A Happy New CRM Year

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CRM

The way to avoid causing a CRM ‘revolution’ at your firm and have a truly Happy CRM New Year is to forget about all of the sweeping changes you resolved to make. Instead, you need to make only one resolution this year: to be a little better each day. I know, it’s not very exciting – but it works.

It also makes sense. That’s because CRM isn’t an initiative or a project. It’s a fundamental change in the way your firm thinks about and manages its most important relationships. As a result, CRM success requires an ongoing commitment. This means that it takes time. This means that you are never really ‘finished.’ This also means there is no need to rush. In fact, firms that do rush often end up failing, which costs them a great deal of time, money – and credibility. 
Many of these firms ended up failing because they tried to do too much too fast rather than focusing on some CRM basics:
  • They may have rushed to implement CRM without a strategy or a plan.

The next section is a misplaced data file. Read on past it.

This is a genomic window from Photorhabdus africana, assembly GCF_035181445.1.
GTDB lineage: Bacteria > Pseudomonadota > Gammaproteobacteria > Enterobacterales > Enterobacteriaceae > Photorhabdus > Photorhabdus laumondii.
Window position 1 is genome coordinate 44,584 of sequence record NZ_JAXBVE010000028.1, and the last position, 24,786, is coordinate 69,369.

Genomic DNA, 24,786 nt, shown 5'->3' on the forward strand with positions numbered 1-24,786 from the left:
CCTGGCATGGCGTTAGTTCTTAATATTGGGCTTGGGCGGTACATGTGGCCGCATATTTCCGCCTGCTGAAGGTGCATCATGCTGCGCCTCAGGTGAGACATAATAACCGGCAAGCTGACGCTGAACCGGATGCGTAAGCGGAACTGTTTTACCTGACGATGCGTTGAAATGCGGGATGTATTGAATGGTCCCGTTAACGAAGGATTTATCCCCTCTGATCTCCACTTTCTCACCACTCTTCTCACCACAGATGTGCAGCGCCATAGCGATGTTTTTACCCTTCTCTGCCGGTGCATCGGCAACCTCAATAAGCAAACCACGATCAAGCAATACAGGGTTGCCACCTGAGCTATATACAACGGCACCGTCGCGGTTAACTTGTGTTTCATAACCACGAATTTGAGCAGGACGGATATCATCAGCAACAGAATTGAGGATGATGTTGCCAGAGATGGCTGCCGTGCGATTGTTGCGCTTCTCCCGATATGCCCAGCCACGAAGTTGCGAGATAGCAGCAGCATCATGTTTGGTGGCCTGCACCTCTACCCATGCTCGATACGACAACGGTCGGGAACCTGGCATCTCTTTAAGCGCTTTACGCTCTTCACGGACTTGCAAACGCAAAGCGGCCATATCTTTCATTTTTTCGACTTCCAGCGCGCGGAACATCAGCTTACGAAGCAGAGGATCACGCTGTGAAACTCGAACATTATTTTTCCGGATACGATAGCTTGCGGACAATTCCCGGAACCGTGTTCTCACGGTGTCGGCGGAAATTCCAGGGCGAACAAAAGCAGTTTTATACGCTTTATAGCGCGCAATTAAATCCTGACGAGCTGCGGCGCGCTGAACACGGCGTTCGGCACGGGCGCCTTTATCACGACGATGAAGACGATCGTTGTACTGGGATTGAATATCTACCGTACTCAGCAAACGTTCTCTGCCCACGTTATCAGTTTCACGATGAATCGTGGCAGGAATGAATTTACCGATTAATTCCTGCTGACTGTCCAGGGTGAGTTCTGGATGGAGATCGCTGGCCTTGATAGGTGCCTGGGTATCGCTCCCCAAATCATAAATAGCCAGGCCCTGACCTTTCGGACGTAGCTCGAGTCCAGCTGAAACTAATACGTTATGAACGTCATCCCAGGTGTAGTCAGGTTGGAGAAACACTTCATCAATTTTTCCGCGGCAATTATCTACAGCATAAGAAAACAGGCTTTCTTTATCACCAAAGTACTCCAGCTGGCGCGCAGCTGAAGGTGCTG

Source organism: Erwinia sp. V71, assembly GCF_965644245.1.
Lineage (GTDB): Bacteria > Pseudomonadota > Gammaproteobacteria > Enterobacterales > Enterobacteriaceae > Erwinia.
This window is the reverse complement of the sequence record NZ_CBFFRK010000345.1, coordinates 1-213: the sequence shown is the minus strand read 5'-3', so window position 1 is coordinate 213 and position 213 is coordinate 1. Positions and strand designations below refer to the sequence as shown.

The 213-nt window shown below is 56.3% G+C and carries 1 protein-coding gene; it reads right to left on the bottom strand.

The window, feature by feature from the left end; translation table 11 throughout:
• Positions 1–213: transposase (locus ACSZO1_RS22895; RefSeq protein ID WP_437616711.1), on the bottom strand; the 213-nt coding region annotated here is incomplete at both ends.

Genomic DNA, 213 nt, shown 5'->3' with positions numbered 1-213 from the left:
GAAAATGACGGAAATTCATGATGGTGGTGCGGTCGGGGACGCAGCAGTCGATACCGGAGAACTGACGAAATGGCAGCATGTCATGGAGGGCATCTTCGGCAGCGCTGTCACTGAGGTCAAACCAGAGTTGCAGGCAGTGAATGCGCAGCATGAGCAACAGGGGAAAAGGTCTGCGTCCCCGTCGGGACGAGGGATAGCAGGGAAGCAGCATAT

• They may have tried to roll out before their data was cleaned and standardized.
  • They might not have taken the time to gather and implement feedback from end users to customize or enhance the system.
  • They may even have been one of many firms that made the fatal but all-too-common mistake of thinking that it made sense to roll out all users all at once.
Many of these firms learned some very expensive lessons – and several have ended up aborting their rollouts, only to have to begin all over again later. Many also learned how important it is to get it right the first time because you don’t always get a second chance at CRM success. Once CRM has failed, it can be extremely costly and difficult to regain buy-in from firm management and confidence from end users. 
So this year, resolve to enhance your chances of CRM success by simply focusing on some CRM basics and trying to be a little better each day:
  • Develop a strategy.
  • Commit to planning.
  • Focus on understanding and meeting end user needs.
  • Automate processes to save time and effort.
  • Communicate successes to drive adoption.
  • Measure results to demonstrate return on investment.
  • Find opportunities to provide value to users.
Most importantly, don’t do it alone. Reach out for information, ideas and best practices from colleagues, peers, industry experts, vendors or consultants. Remember, we are here to help if you need it.